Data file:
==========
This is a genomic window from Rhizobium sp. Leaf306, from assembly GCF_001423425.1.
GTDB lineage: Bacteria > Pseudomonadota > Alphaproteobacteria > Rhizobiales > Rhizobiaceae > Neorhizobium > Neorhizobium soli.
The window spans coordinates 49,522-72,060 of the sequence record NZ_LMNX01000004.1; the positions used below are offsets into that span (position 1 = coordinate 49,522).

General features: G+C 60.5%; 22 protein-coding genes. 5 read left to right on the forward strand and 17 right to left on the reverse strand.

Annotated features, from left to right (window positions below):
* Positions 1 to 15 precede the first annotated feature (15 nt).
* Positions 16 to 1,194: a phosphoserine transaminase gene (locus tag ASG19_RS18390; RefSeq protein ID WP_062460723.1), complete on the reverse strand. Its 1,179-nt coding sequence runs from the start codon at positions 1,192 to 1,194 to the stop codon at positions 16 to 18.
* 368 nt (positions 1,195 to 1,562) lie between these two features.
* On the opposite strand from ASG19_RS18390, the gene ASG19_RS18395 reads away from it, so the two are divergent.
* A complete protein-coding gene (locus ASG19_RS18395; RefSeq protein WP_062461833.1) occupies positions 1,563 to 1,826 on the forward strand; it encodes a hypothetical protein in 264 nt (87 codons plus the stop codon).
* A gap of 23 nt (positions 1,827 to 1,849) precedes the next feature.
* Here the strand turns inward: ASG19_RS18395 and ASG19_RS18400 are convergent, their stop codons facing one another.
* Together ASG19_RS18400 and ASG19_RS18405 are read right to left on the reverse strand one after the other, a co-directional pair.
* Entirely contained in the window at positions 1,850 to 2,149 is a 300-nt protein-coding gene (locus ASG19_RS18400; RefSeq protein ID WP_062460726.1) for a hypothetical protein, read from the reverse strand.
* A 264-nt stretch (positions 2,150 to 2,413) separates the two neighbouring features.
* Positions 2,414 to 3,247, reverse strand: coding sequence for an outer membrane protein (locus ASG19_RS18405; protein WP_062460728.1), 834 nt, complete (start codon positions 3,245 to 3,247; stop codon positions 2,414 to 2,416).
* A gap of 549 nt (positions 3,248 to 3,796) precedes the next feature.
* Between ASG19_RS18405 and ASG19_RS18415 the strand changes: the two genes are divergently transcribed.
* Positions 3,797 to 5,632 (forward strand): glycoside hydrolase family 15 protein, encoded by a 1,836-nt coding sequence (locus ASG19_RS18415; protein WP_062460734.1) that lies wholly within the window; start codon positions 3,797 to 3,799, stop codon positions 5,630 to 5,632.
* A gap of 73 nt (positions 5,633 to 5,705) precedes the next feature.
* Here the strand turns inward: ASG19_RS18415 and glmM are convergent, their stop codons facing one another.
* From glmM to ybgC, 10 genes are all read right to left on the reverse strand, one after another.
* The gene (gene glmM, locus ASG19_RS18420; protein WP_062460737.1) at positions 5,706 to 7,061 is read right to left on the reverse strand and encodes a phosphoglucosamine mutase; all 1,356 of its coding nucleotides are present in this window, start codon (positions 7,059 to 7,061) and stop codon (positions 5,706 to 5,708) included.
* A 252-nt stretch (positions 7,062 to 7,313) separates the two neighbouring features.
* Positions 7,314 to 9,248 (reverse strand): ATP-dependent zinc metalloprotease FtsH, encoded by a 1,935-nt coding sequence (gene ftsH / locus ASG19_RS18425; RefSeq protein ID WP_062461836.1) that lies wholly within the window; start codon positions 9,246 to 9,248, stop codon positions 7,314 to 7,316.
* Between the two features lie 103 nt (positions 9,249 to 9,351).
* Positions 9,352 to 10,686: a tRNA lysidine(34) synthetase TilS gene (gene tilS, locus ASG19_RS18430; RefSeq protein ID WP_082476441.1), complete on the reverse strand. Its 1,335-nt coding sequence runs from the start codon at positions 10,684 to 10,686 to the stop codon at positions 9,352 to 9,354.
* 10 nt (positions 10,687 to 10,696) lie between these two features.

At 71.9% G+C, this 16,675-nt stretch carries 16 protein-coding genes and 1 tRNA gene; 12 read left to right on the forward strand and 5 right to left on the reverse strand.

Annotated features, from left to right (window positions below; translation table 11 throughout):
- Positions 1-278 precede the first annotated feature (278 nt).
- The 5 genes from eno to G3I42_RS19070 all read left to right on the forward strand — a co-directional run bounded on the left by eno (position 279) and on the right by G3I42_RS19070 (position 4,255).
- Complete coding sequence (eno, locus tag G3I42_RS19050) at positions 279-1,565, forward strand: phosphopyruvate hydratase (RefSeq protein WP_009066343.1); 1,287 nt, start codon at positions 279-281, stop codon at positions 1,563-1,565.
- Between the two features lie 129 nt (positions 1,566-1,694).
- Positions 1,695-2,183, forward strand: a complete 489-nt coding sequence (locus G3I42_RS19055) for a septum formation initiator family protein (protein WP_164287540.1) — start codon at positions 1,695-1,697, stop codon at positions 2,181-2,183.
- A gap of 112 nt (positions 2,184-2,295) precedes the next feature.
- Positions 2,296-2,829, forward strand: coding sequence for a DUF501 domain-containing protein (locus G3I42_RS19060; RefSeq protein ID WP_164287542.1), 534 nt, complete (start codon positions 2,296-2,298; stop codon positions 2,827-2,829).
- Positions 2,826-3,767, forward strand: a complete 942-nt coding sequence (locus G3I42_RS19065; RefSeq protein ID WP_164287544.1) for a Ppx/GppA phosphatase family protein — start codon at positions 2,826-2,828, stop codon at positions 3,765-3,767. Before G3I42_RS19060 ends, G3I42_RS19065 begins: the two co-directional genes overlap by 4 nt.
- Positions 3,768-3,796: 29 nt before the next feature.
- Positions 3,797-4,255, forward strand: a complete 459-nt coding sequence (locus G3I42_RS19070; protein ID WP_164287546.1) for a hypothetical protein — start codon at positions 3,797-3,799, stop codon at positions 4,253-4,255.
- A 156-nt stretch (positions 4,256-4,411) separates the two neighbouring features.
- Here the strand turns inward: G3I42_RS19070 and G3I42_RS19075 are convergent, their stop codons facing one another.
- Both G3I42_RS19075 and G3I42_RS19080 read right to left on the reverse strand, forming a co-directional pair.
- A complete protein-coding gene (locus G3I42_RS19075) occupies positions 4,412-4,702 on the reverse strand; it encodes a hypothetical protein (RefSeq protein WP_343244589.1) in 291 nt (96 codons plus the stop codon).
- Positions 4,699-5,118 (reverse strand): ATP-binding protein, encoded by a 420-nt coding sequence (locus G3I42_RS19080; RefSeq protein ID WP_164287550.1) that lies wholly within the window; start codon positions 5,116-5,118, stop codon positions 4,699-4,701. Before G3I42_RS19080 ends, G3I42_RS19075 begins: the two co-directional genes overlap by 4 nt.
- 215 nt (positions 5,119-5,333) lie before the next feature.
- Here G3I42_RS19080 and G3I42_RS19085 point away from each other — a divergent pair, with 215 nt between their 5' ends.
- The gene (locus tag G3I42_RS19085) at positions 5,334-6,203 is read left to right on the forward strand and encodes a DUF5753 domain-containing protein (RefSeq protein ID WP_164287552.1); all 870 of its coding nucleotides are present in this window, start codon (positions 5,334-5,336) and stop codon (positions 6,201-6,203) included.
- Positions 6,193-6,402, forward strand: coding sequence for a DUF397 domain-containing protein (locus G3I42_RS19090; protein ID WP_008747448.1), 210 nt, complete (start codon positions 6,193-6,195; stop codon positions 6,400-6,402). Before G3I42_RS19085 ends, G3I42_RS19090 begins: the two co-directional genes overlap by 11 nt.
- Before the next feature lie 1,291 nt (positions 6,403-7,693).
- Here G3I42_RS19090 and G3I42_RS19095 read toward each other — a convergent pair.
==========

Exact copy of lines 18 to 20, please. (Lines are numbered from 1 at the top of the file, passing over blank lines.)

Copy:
* Between ASG19_RS18405 and ASG19_RS18415 the strand changes: the two genes are divergently transcribed.
* Positions 3,797 to 5,632 (forward strand): glycoside hydrolase family 15 protein, encoded by a 1,836-nt coding sequence (locus ASG19_RS18415; protein WP_062460734.1) that lies wholly within the window; start codon positions 3,797 to 3,799, stop codon positions 5,630 to 5,632.
* A gap of 73 nt (positions 5,633 to 5,705) precedes the next feature.